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Clementine Schack von Wittenau

(b Herzebrock, Westphalia, Nov 23, 1830; d Rimsting, nr Prien am Chiemsee, Sept 27, 1915).

German sculptor . He studied sculpture at the Polytechnische Schule in Munich, under Johann von Halbig (1814–82) whom he accompanied on a study tour to Milan in 1849. After setting up independently in 1852 and successfully fulfilling his first portrait commissions, he went to Rome (1857–8) to study Classical sculpture. He travelled to Italy again in 1867, this time accompanied by his pupil Adolf von Hildebrand. Zumbusch’s early works are tentative in approach. Flora (1859; ex-Städt. Gal., Hannover) reveals the pervasive influence of Ludwig von Schwanthaler and also borrows features from Bertel Thorvaldsen’s Venus (1813–16; Copenhagen, Thorvaldsens Mus.) while anticipating Zumbusch’s later, more distinctive style in its sweeping movement and energetic forms. On the other hand, his religious works from the same period such as the carved altar to SS Benno and Corbinian (1860; Munich, Frauenkirche) assimilated both Nazarene and Romantic styles. The diversity of style of the 19th century is thus mirrored in Zumbusch’s work. In the works commissioned in the 1860s and 1870s by the King of Bavaria, ...

Article

Franz Zelger

(b Lucerne, May 3, 1827; d Lucerne, Jan 15, 1909).

Swiss painter . He trained with Jakob Schwegler (1793–1866) and Joseph Zelger (1812–85), whom he accompanied on a study visit to the Engadine. Zelger encouraged him to go to Geneva in 1848. There he was a pupil first of François Diday and then of Alexandre Calame, who influenced his early work. However, while Calame painted dramatic mountain scenes, Zünd preferred the idyllic, tranquil region of the Alpine foothills. In 1851 he moved to Munich, where he met the Swiss painter Rudolf Koller, who remained a close friend. From 1852 he often stayed in Paris. He studied paintings by 17th-century Dutch and French artists in the Louvre and became acquainted with Alexandre-Gabriel Decamps, Louis Français, Louis Cabat, Frank Buchser and Albert Anker.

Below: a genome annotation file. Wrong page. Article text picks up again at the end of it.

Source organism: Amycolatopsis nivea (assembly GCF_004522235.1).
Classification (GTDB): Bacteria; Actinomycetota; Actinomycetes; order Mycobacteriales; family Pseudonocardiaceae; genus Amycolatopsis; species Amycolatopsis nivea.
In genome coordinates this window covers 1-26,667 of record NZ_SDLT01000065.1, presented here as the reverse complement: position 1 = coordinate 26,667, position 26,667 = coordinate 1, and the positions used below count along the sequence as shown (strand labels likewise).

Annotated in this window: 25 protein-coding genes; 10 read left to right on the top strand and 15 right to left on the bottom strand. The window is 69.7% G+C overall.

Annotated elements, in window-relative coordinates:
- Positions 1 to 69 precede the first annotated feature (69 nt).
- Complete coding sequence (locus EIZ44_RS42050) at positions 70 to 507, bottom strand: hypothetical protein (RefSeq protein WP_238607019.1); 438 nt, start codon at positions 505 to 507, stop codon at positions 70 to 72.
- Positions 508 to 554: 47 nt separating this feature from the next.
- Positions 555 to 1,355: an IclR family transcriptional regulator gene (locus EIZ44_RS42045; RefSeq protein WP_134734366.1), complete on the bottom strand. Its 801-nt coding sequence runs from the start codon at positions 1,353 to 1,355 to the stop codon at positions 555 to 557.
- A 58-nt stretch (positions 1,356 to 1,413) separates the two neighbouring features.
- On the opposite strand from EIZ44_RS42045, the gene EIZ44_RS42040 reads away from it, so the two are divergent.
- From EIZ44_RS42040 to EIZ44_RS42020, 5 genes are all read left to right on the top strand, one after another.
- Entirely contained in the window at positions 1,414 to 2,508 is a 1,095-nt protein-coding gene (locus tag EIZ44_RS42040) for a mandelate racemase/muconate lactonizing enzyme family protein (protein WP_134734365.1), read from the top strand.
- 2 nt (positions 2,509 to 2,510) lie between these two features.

In 1860 Zünd travelled to Dresden to copy Dutch landscapes in the Gemäldegalerie. In 1863 he settled in the outskirts of Lucerne and looked for subject-matter principally in the landscape around the city. However detailed his scrutiny, he never lost sight of magnitude and breadth, as in ...

Article

Jeremy Howard and Sergey Kuznetsov

( Nikolayevna )

(b Nov 30, 1864; d Aug 22, 1921).

Russian art school founder and painter . Her main significance lay in her creation of the most progressive art school in pre-1917 Russia, a forming ground of many of the leading representatives of the Russian avant-garde. Having studied at the Moscow School of Painting, Sculpture and Architecture (1885–8), and at Il’ya Repin’s and Pavel Chistyakov’s studios in the St Petersburg Academy of Arts (1889–96), she enrolled (1897) at the private studios of Rodolphe Julian and of Filippo Colarossi in Paris. In 1899 she opened her own art school in Moscow, where the artists Valentin Serov, Konstantin Korovin and Nikolay Ul’yanov taught. This she moved to St Petersburg in 1906, where, with the help of her close friend Konstantin Somov, it was established as the Zvantseva School of Drawing and Painting; it was also known as the Bakst and Dobuzhinsky School (1906–10) and as the Dobuzhinsky and Petrov-Vodkin School (...